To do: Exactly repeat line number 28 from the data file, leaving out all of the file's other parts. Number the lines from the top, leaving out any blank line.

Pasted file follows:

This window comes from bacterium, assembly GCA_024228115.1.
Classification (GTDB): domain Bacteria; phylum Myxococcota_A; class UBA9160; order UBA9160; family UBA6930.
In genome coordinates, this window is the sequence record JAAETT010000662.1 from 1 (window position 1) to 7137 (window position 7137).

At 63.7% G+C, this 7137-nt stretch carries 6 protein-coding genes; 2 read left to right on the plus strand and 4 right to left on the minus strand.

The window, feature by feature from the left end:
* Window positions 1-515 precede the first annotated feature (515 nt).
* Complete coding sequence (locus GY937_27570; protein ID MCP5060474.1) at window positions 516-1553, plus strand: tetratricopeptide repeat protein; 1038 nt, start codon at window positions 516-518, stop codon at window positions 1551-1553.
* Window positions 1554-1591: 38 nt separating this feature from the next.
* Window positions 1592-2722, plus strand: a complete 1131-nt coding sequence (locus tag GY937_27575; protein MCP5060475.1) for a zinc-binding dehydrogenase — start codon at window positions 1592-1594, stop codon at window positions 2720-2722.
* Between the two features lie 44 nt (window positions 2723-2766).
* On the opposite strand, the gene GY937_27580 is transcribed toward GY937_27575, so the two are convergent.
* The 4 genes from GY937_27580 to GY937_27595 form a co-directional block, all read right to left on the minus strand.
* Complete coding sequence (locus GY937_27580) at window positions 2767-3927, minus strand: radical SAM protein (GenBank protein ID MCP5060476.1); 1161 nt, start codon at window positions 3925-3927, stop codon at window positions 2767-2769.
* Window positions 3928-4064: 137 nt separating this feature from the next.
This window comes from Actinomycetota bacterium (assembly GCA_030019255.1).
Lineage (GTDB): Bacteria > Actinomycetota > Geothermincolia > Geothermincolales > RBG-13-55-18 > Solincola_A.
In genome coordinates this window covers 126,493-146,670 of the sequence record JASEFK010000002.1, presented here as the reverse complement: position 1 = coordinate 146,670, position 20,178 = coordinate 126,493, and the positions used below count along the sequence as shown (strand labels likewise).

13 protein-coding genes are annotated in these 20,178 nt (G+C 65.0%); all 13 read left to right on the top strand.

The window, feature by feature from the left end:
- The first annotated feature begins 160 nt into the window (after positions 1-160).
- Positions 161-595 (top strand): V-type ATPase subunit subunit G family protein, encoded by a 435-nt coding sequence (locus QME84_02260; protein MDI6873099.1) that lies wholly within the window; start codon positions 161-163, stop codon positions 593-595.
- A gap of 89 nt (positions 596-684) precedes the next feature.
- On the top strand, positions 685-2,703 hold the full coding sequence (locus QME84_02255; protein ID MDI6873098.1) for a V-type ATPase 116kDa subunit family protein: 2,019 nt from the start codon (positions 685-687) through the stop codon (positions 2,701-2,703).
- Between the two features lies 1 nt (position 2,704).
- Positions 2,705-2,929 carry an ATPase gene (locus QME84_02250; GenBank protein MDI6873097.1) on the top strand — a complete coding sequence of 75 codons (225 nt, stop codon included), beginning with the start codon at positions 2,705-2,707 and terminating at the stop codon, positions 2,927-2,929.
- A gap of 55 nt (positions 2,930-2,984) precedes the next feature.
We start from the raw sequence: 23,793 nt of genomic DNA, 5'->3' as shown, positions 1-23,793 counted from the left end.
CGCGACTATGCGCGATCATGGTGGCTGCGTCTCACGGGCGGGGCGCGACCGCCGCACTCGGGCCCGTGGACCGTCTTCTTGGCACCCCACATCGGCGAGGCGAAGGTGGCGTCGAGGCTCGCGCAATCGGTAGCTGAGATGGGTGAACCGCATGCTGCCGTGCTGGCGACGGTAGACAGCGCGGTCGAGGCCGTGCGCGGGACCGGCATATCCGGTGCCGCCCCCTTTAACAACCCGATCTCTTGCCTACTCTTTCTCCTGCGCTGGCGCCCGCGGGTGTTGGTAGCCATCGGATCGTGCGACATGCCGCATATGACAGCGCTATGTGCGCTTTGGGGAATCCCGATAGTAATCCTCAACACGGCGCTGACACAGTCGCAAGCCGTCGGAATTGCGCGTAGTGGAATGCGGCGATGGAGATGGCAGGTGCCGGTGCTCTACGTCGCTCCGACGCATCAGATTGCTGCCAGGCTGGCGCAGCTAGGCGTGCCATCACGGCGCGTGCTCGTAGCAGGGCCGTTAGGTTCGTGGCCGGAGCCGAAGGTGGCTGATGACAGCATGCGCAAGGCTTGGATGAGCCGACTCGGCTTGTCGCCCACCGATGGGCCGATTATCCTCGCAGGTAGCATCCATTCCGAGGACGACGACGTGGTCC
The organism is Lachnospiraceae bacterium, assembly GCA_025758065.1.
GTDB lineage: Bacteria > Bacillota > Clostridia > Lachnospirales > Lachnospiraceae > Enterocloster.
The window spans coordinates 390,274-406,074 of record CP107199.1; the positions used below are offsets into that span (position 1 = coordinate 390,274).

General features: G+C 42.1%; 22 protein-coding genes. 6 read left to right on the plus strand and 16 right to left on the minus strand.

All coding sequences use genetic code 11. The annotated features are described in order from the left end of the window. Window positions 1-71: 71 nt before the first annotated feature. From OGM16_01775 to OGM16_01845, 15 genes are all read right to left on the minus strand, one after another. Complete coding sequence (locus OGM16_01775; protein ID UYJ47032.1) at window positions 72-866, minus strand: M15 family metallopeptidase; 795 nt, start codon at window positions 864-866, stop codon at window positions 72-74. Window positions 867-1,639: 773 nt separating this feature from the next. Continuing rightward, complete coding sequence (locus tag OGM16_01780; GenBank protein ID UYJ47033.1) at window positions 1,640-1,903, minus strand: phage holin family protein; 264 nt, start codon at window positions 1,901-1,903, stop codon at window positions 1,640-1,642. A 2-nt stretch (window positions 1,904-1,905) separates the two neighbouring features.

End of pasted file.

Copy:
CGCGACTATGCGCGATCATGGTGGCTGCGTCTCACGGGCGGGGCGCGACCGCCGCACTCGGGCCCGTGGACCGTCTTCTTGGCACCCCACATCGGCGAGGCGAAGGTGGCGTCGAGGCTCGCGCAATCGGTAGCTGAGATGGGTGAACCGCATGCTGCCGTGCTGGCGACGGTAGACAGCGCGGTCGAGGCCGTGCGCGGGACCGGCATATCCGGTGCCGCCCCCTTTAACAACCCGATCTCTTGCCTACTCTTTCTCCTGCGCTGGCGCCCGCGGGTGTTGGTAGCCATCGGATCGTGCGACATGCCGCATATGACAGCGCTATGTGCGCTTTGGGGAATCCCGATAGTAATCCTCAACACGGCGCTGACACAGTCGCAAGCCGTCGGAATTGCGCGTAGTGGAATGCGGCGATGGAGATGGCAGGTGCCGGTGCTCTACGTCGCTCCGACGCATCAGATTGCTGCCAGGCTGGCGCAGCTAGGCGTGCCATCACGGCGCGTGCTCGTAGCAGGGCCGTTAGGTTCGTGGCCGGAGCCGAAGGTGGCTGATGACAGCATGCGCAAGGCTTGGATGAGCCGACTCGGCTTGTCGCCCACCGATGGGCCGATTATCCTCGCAGGTAGCATCCATTCCGAGGACGACGACGTGGTCC